Linkdown: 8/9/17

– Seems like a good time was had by all at Pig & Pedals in Asheboro this past weekend

– Making a mental note to try berliner weisse next time I eat barbecue

– A BBQ&A with Mighty Quinn’s pitmaster Hugh Mangum

– At Lexington Barbecue, if you can’t take the heat get yo’ booty out the pit room

Linkdown: 3/23/16

– North Carolina, y’all:

– Midwood Smokehouse is opening its 3rd Charlotte-area location at the Park Road Shopping Center later this year

– A new barbecue and music venue called Raleigh Roadhouse sets its grand opening April 1-2 in Raleigh on Glenwood Avenue

– John Shelton Reed’s upcoming Barbecue book is included in this rundown of upcoming books

– Grant visits Archer’s BBQ in Knoxville, a small regional chain

– Daniel Vaughn visits The Beast, a Texas-style joint in Paris, and is pleasantly surprised

– The Central Carolina BBQ Academy has begun meeting in Dunn at the old Harnett High School (for now)

In a small, smoky room of a long-closed school, Gregory Hamm is teaching heresy. His disciples, long familiar with the eastern Carolina dogma of barbecue, are being taught that there’s more to perfect pork than vinegar.

– Hugh Mangum of Mighty Quinn’s has Houston roots

– Southern chefs (and a couple barbecue men) ponder whats next for southern food

Linkdown: 9/3/14

– This posted just after last week’s linkdown so is a little old by now, but The New York Times spends 36 hours in Charlotte and gives props to Midwood Smokehouse

8. ‘Cue & Brew | 7 p.m.

Charlotte has never been known as a big barbecue town, but Midwood Smokehouse’s pitmaster and executive chef, Matt Barry, seeks to change that with this noisy, popular restaurant. Mr. Barry cooks his chicken, pork and turkey over North Carolina hickory in a computer-controlled smoker. His hand-pulled, chopped pork is lightly covered with a vinegar-based sauce. The chicken is tossed with a delicious house or mustard sauce. Texas-style brisket is smoked for 12 to 14 hours, and is delicious dry or slathered in sauce (barbecue plates run $8 to $15). Pair with collards and baked beans and chase with a Red Ale from NoDa Brewing Company ($5).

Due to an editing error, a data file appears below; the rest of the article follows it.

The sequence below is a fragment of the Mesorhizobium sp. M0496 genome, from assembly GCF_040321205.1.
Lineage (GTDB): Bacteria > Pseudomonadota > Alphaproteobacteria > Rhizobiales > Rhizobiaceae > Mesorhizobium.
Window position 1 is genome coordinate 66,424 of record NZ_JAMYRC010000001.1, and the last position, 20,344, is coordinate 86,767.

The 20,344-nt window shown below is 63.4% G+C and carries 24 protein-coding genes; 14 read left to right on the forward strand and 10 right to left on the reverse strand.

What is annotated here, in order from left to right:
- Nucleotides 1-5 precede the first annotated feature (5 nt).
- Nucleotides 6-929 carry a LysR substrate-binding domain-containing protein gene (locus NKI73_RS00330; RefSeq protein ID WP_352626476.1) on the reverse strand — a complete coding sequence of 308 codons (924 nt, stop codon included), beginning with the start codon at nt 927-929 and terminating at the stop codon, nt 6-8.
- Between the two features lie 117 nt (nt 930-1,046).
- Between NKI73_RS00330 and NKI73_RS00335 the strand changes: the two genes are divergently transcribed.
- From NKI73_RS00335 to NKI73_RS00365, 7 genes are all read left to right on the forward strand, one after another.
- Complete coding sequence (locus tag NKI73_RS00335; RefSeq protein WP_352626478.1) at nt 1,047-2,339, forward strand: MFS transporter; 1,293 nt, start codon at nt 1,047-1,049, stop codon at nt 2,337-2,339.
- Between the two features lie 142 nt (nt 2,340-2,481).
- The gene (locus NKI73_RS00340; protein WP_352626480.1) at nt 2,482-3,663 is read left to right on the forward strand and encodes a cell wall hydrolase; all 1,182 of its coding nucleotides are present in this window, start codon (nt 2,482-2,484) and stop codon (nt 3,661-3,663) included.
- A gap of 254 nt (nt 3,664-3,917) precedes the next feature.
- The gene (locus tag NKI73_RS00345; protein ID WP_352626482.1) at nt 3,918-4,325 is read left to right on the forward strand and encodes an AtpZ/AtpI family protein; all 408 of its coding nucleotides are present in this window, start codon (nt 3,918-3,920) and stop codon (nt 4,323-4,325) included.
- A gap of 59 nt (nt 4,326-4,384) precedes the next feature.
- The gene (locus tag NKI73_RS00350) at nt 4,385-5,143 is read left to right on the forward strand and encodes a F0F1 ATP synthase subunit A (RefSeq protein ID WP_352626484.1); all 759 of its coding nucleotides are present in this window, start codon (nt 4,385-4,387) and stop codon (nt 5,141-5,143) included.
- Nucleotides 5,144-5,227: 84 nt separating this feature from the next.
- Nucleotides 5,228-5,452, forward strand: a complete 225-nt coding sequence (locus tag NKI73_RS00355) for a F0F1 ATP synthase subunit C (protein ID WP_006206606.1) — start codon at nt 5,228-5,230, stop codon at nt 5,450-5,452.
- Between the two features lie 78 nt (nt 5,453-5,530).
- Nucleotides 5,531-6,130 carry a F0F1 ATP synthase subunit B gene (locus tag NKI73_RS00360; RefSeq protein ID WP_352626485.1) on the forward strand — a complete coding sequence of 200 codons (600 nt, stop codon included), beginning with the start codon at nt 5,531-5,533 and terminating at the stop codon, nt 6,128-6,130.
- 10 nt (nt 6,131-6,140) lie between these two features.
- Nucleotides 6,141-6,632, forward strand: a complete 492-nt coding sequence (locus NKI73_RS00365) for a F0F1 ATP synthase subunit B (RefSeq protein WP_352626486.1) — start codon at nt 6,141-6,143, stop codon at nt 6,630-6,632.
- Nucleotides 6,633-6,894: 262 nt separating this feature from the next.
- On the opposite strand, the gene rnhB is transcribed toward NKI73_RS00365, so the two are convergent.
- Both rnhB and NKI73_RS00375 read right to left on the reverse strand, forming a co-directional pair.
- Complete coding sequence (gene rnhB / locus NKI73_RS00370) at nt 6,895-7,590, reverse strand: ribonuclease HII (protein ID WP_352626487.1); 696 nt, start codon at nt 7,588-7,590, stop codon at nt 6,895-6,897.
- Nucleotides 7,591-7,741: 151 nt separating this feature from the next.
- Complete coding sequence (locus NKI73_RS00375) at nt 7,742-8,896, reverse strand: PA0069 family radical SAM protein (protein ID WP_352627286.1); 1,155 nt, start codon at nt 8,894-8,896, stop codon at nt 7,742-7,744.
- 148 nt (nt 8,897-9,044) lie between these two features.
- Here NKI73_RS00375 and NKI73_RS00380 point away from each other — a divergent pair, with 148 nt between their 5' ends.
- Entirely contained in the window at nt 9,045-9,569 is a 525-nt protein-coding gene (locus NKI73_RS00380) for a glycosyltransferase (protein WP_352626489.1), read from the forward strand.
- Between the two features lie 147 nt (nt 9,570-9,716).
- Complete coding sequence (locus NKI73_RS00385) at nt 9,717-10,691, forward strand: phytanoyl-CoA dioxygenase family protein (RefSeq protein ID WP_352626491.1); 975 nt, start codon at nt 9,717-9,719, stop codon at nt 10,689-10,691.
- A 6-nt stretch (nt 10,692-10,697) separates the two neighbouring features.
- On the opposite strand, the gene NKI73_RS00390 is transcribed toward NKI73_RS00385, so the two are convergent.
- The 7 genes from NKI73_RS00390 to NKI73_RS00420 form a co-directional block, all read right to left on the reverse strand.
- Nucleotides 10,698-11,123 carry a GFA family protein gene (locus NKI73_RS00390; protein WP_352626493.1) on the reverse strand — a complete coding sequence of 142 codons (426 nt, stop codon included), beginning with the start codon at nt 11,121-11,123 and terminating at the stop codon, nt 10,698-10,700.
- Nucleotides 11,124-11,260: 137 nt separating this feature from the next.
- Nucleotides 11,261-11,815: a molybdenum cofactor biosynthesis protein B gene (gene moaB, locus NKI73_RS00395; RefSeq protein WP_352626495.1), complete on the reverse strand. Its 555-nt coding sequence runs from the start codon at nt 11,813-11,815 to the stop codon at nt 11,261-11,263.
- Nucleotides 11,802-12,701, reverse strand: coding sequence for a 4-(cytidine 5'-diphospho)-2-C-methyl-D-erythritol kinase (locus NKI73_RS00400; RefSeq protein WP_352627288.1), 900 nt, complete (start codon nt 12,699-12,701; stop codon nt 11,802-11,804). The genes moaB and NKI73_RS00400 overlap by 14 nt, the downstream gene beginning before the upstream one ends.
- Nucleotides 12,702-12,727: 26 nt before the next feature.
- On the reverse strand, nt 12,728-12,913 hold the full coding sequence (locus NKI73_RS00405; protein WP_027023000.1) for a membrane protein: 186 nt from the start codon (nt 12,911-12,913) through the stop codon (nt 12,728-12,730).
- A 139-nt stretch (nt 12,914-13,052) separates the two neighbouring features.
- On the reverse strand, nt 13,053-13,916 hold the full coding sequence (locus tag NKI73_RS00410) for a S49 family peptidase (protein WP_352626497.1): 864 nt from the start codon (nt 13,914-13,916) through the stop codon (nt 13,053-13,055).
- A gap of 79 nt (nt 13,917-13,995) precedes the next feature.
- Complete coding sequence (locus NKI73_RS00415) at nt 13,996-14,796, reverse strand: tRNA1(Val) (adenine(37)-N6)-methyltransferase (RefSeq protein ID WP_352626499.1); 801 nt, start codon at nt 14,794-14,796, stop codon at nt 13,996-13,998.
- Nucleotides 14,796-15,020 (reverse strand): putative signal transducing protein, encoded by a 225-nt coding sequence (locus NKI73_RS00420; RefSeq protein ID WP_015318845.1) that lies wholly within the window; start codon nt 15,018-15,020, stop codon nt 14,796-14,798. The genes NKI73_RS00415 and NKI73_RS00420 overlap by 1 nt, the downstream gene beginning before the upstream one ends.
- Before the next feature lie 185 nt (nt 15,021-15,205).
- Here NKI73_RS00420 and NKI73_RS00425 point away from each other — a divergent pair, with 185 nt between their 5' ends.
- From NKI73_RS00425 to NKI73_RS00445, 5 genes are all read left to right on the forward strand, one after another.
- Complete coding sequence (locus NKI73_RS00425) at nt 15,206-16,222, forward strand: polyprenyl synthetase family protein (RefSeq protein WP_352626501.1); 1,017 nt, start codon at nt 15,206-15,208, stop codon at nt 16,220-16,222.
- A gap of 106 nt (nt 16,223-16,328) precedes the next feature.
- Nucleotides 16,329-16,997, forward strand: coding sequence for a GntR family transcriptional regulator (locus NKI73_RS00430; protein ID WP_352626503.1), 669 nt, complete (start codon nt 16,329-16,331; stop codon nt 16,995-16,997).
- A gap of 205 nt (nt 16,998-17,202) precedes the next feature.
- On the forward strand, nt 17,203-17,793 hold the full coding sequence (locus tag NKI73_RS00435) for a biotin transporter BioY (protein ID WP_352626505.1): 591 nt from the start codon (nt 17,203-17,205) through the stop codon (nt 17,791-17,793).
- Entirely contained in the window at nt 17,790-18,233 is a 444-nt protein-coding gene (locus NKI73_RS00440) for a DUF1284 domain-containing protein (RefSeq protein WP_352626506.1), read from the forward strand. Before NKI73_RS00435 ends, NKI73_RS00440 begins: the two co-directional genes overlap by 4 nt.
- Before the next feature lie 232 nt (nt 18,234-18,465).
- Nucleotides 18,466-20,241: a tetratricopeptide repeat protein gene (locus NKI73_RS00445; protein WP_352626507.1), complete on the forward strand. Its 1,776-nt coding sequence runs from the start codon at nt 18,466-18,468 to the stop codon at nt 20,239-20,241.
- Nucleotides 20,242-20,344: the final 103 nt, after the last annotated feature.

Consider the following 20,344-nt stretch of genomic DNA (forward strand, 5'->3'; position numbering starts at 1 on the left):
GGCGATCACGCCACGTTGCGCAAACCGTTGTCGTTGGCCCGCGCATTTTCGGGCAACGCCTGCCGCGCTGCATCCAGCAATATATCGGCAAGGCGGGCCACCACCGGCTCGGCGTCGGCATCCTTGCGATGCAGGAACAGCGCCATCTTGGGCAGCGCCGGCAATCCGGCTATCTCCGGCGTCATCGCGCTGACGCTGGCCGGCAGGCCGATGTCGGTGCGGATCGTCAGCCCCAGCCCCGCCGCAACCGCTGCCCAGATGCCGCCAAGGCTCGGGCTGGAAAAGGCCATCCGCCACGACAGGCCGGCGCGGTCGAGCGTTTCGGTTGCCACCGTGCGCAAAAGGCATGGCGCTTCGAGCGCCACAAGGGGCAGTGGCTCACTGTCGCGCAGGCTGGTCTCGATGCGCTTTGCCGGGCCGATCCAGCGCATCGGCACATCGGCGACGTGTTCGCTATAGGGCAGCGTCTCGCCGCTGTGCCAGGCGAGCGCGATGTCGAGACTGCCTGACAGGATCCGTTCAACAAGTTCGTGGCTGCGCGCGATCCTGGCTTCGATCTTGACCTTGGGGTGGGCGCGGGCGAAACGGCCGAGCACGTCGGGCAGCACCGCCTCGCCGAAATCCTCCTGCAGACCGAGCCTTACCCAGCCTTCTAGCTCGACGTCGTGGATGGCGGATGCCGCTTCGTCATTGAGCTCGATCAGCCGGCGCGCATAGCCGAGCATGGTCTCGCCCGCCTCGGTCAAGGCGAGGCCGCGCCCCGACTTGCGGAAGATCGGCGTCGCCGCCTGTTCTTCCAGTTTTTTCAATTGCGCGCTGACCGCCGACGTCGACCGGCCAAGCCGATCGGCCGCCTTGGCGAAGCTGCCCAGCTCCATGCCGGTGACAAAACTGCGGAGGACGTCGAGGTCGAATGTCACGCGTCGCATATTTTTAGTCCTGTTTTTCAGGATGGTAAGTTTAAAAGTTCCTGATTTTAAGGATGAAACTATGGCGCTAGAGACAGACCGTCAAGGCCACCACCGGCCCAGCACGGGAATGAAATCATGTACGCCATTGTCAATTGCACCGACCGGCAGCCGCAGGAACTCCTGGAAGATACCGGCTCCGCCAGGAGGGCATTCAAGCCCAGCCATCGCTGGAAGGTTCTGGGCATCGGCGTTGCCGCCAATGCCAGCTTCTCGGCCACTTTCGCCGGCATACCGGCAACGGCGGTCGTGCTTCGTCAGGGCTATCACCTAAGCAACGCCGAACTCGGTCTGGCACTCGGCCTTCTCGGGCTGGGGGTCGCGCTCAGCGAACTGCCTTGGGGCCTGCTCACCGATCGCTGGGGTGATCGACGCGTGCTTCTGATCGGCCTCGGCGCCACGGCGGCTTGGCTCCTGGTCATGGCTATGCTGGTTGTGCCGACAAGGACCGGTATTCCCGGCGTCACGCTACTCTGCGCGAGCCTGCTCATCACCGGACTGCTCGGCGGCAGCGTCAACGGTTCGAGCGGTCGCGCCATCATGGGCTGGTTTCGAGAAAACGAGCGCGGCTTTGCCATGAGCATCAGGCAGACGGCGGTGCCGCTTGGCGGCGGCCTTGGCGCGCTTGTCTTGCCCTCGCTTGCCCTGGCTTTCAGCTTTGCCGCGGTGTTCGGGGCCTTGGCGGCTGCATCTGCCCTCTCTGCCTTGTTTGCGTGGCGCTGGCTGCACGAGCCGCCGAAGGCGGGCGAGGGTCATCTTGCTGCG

– Speaking of Midwood, they are bringing barbecue into the 21st century with its new online ordering app

– The folks behind the Great NC BBQ Map have 5 tips for planning a barbecue tour

– Marie, Let’s Eat! visits Wiley’s Championship BBQ in Savannah, GA

– This showed up in our timeline recently even though the original article is from July 2012, but in any case here’s Rodney Scott’s BBQ Mixtape featuring a mix of rap, hip hop, and funk

– Here’s how to make the Korean-Southern ribs a la Heirloom Market BBQ

– Eater Austin spends a day with John Lewis of la Barbecue (via)

Short interview on barbecue and grilling tips with Hugh Mangum of Mighty Quinn’s BBQ (via)

– The NC Barbecue Trail is in good company on this list of other trails worth visiting which include cheese, bourbon, and beer

– The NC BBQ Association is looking for judges for the Q City Charlotte Championship in October:

– Slaw is the most distinctive food in North Carolina, according to this infographic:

What you’re looking at isn’t the most popular food by state. It’s the food that most distinguishes them from the rest of the pack.

From Co.Design